Today’s news:

Slater pleads in JetBlue chute escape

More than two months after capturing the attention of the world with his wild escape out of a JetBlue airliner in August, former flight attendant Steven Slater took the high road Tuesday in Queens Criminal Court.

Slater, 38, of Rockaway, entered a conditional guilty plea on criminal mischief charges for escaping the plane by activating an emergency chute after it landed at John F. Kennedy International Airport Aug. 9 and fleeing the scene.

As part of his plea deal, the former flight attendant must take part in a special mental health program for at least 12 months and, if he is not arrested during that period, his plea will be vacated, according to Queens District Attorney Richard Brown.

“At the end of the day, I am a grown-up and I must take responsibility for my actions,” Slater said outside court.

In addition, he must pay JetBlue, which fired him last month, restitution of $10,000 for all the damages he caused when he opened the chute.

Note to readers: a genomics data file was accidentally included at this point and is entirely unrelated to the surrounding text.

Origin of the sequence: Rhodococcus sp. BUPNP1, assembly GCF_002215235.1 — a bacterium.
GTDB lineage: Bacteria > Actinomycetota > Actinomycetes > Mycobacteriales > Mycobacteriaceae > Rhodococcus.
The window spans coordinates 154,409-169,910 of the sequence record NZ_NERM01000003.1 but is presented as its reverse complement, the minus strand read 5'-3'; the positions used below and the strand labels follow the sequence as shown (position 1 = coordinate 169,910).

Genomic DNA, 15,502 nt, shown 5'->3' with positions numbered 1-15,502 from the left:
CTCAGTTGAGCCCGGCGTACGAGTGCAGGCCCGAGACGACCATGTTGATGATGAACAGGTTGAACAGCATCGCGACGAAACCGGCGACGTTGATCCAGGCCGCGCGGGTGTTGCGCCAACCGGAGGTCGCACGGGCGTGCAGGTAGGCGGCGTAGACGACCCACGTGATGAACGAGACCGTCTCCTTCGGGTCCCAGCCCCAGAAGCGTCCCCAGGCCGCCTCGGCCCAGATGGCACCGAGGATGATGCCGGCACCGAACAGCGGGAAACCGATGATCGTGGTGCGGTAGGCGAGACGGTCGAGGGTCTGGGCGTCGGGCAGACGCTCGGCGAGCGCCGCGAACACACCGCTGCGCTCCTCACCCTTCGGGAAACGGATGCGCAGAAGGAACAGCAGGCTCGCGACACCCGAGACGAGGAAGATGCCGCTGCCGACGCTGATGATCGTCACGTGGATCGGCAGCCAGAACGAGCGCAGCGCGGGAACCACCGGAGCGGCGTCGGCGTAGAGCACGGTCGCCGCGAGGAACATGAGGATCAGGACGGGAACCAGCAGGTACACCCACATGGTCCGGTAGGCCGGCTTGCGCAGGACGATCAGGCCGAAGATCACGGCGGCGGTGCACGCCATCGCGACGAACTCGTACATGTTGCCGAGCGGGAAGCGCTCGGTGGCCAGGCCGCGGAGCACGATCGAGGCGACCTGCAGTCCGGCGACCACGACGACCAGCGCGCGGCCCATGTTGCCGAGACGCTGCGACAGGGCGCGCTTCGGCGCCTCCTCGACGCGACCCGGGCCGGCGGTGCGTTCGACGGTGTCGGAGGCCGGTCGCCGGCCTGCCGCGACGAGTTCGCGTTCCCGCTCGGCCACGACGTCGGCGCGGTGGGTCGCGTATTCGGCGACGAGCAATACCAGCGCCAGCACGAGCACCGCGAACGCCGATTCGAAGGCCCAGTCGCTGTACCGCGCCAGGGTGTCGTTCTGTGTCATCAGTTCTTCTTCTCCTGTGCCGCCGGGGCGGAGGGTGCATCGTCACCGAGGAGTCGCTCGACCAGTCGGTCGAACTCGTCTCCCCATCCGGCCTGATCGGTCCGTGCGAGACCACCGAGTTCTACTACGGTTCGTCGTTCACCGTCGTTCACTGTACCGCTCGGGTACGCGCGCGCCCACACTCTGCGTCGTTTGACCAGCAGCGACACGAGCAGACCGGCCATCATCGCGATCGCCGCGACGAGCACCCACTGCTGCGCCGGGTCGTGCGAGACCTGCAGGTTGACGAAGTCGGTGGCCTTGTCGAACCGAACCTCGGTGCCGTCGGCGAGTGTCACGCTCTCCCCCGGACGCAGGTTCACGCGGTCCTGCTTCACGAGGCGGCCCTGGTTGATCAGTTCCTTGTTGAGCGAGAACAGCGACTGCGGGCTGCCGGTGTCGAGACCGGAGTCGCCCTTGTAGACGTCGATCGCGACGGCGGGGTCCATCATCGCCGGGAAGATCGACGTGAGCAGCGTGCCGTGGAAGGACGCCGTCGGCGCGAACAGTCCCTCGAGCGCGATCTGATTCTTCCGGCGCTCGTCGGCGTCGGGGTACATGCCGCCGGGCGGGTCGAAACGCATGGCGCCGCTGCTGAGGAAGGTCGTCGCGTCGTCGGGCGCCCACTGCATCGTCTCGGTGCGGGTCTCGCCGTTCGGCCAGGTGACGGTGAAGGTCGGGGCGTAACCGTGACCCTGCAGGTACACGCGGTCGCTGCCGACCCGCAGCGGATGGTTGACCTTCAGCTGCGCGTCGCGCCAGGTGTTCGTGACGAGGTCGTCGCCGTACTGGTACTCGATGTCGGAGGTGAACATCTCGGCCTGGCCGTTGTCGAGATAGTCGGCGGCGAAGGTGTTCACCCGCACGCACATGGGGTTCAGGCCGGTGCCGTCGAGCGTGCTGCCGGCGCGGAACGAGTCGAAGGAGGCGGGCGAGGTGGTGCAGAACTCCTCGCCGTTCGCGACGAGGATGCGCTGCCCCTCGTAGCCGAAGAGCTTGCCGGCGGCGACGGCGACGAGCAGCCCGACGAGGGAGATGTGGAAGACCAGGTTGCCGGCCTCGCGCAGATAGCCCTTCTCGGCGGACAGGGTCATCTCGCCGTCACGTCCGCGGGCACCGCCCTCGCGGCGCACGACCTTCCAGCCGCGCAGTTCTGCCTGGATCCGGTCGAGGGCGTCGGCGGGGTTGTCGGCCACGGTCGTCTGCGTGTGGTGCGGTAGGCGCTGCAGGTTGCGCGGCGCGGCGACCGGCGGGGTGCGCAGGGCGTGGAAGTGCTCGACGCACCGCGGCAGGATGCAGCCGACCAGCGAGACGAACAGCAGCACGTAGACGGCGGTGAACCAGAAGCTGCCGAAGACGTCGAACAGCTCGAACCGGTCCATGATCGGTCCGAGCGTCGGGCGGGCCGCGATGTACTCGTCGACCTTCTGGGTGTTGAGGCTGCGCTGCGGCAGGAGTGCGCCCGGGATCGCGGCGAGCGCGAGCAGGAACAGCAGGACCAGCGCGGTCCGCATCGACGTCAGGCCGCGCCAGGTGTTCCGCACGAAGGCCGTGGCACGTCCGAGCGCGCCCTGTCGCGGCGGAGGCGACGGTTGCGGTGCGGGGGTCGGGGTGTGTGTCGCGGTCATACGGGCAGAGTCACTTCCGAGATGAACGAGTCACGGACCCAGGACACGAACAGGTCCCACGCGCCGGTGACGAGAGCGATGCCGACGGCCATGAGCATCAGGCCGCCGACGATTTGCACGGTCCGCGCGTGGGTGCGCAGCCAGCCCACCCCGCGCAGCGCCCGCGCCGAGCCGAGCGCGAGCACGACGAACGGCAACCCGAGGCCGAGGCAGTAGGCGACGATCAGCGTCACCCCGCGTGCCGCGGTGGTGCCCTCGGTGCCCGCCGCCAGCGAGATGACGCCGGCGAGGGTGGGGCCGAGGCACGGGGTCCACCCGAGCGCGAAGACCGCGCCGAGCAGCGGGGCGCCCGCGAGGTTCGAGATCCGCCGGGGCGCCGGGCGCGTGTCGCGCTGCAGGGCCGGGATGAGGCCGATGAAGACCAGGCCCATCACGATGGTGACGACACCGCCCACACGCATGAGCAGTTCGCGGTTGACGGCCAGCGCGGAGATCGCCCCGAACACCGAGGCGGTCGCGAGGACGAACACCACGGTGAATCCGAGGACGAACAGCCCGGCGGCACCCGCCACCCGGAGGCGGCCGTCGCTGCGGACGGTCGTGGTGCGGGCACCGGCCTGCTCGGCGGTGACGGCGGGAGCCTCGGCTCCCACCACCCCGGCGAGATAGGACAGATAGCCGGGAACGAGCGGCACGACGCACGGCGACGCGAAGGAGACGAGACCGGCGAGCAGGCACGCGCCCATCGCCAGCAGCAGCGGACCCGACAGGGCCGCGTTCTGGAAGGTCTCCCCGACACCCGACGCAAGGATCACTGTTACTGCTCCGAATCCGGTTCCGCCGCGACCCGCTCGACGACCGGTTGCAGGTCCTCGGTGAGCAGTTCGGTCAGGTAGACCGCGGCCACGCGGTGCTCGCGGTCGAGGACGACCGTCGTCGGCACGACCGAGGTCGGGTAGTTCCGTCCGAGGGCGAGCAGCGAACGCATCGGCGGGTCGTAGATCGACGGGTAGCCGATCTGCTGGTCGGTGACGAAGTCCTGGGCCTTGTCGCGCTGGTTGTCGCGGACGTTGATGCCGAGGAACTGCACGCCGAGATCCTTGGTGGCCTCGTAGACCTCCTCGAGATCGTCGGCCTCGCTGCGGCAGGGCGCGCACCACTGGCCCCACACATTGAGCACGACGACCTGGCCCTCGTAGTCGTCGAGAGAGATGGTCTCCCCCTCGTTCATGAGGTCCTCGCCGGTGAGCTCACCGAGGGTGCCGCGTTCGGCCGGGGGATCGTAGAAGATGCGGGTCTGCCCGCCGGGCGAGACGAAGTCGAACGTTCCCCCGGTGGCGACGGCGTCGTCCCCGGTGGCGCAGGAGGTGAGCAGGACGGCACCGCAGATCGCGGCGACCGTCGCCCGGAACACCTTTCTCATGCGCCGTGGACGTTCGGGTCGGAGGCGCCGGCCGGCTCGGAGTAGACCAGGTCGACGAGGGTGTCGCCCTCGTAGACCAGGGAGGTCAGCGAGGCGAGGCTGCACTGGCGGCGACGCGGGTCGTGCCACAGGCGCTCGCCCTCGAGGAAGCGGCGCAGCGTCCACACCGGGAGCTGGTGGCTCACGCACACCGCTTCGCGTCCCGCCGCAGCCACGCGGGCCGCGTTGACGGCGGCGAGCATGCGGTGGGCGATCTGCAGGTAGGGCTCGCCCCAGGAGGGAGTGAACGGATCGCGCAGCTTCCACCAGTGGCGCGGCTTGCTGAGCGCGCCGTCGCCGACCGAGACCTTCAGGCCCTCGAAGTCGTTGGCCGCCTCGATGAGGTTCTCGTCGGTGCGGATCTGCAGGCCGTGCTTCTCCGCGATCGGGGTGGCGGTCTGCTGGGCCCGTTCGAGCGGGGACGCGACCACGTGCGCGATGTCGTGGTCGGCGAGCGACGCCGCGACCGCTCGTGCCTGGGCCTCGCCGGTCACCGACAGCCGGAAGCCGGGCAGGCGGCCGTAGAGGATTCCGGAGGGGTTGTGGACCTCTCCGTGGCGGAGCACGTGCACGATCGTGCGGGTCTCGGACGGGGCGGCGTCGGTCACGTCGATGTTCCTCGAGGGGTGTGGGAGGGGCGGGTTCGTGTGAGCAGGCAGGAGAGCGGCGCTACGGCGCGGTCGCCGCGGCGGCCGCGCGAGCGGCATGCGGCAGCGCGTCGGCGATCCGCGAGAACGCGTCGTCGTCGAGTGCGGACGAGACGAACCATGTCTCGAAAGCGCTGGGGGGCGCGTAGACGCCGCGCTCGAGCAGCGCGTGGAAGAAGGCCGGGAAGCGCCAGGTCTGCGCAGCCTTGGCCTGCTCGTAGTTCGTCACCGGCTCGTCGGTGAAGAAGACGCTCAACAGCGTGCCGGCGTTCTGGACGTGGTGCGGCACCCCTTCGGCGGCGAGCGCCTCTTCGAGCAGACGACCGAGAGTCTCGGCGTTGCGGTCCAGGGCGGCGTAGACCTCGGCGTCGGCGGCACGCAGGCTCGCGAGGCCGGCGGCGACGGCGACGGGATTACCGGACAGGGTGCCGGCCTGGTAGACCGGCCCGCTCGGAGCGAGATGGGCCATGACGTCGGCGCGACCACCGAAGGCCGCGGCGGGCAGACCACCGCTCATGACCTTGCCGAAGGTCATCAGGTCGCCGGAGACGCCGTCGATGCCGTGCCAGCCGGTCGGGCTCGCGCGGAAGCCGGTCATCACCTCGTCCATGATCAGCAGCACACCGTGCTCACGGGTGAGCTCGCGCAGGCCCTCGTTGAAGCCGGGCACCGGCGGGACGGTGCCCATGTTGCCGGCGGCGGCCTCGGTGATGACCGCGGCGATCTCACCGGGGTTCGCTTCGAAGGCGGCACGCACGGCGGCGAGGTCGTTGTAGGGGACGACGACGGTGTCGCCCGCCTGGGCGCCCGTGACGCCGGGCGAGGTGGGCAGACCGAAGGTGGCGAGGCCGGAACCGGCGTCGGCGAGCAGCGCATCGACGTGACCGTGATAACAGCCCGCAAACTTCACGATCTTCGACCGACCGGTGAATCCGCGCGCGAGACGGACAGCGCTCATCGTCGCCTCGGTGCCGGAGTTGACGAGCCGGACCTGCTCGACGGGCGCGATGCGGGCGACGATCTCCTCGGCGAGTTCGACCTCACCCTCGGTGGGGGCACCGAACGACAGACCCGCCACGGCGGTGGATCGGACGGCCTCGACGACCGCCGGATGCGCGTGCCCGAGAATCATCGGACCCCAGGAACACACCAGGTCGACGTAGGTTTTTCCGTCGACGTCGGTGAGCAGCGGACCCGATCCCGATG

Slater was nonchalant during his hearing and even joked around with court officers before Queens Supreme Court Justice Marcia Hirsch accepted the plea. Following the hearing, he said he was content that he was able to settle the case and avoid serving prison time.

The exact details of what set off Slater have been disputed by his attorneys and prosecutors, but what is known is that sometime during the flight from Pittsburgh he got into a verbal argument with a passenger. Slater claimed that during the fight a piece of luggage hit him in the head, but investigators could not confirm if that really happened.

The escapade turned Slater into an Internet phenomenon and he even received an offer for a reality TV show. The flight attendant told reporters he was surprised by the attention he received.

Brown said his team interviewed all the passengers and they determined the incident was caused by something more than just a bad day. Slater has also been interviewed by mental health experts, who said he had an undisclosed mental health disorder and needed help.

“It became increasingly clear to me ... the defendant’s actions were the result of mental health or substance abuse issues,” Brown said.

The DA was quick to criticize Slater’s escape and cautioned that his deployment of the emergency chute could have been dangerous for those at JFK.

“It could have resulted in serious injuries or perhaps even death to the passengers or the workers on the tarmac below,” he said.

Reach reporter Ivan Pereira by e-mail at or by phone at 718-260-4546.

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